I guess the advantage of being a bit older is that I don´t feel so individually responsible anymore, instead I now just feel sad to see things generally tilted toward one side...
Below is a photo of Robin Lee Graham who set out to sail around the world in 1965 on a 24 foot boat at the age of sixteen.
I love the details in the pic... The non self tailing winch that is so small. The narrowness of the beam at the transom. What brand of safety harness is that?
Did you know that Wild Eyes (the boat used by 16 year old Abby Sunderland to attempt to set a record as the youngest circumnavigator in 2010) was worth about 400,000 dollars?
Thursday, November 25, 2010
I posted not so long ago that the most difficult part of going cruising is leaving. I am starting to realize that I may have been mistaken. I now think the hardest part of going cruising is stopping...
Clip is of eastern Coco Banderas, Kuna Yala, right behind the nice 12 meter spot south of the main Bauhaus anchorage.
Monday, November 15, 2010
I will not be sailing back to Panama via the San Blas unless plans change. Instead I am looking for crew for a direct sail to Utila, Honduras. If you are interested in crewing, contact me via email found through my profile.
I will be here in Cartagena for a few weeks...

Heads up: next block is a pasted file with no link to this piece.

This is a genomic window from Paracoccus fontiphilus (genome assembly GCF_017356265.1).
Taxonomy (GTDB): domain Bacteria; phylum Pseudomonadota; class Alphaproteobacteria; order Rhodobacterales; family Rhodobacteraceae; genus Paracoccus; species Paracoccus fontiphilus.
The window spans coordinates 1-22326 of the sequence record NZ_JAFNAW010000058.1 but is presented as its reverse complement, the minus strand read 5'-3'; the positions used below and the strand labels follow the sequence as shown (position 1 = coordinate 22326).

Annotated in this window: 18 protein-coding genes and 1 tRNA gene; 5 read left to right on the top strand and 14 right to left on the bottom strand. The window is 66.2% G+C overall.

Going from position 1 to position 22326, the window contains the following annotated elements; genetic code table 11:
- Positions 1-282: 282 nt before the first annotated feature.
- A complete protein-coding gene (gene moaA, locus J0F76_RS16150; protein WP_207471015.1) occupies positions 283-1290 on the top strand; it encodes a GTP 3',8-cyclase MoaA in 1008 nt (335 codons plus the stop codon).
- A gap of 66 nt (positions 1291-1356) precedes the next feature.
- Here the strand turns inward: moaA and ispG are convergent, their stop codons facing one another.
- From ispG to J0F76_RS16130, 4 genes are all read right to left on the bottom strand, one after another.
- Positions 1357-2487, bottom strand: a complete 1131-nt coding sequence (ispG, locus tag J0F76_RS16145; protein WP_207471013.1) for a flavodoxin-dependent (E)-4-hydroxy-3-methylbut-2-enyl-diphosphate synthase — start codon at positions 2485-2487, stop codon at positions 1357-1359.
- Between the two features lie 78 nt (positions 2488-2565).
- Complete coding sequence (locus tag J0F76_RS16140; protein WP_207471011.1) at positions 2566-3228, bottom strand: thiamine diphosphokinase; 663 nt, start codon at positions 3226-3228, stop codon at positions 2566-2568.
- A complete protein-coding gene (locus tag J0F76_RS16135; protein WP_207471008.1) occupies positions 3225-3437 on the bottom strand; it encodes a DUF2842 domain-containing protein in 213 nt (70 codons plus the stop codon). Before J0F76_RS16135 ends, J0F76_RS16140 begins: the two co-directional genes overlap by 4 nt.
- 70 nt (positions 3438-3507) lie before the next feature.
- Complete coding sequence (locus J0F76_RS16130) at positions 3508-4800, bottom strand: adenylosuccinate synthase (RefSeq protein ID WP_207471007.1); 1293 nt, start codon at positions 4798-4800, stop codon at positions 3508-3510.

Wednesday, November 10, 2010
Seems the latest idea is to head towards the Bay Islands and Rio Dulce. Cuba is interesting and might still be in the works but who knows...
More later when I get to Colombia. I will resume normal blogging as this should be my last San Blas trip for awhile.
Sunday, October 31, 2010
cell number in Panama 60837084
Saturday, October 16, 2010
I should be in the Robinson Cays (Sanidub, Narasgandub, Korkidub) in the San Blas for the next week or so... I am not sure about cell phone coverage but you can try. Best to send a text message so I still get your info if I miss your call.
Wednesday, October 6, 2010
For the short term San Blas trips or the passage over to Cartagena or Sapzuro via the San Blas there is a modest charge. Compared to the many business boats doing the crossing or charters in the San Blas, you will find my price to be most affordable. There is a minimum of two people for the San Blas trips and three for the passage to Cartagena or Sapzuro.
I can be in Portobelo within a day to pick up persons interested in sailing. These sorts of details can be worked out via text messages.
Sunday, September 19, 2010
If you are interested in sailing to Panama via the San Blas from Cartagena, contact me. You are welcome to come check out the boat at Club Nautico located in Manga Island, Cartagena. You can even Couchsurf by putting a request through the CS Site.
If you are genuinely interested in commiting as crew on a shared expense basis, use my email available through my profile to tell me about your travel plans and sail experience. I will be sailing to Panama and transiting the canal soon after. To crew one must commit to be aboard for a minimum of a couple weeks otherwise the time spent to familiarize onesself with the boat does not become worthwhile.
For the short term San Blas trips or the passage over to Cartagena via the San Blas there is a modest charge. Compared to the many business boats doing the crossing or charters in the San Blas, you will find my price to be most affordable.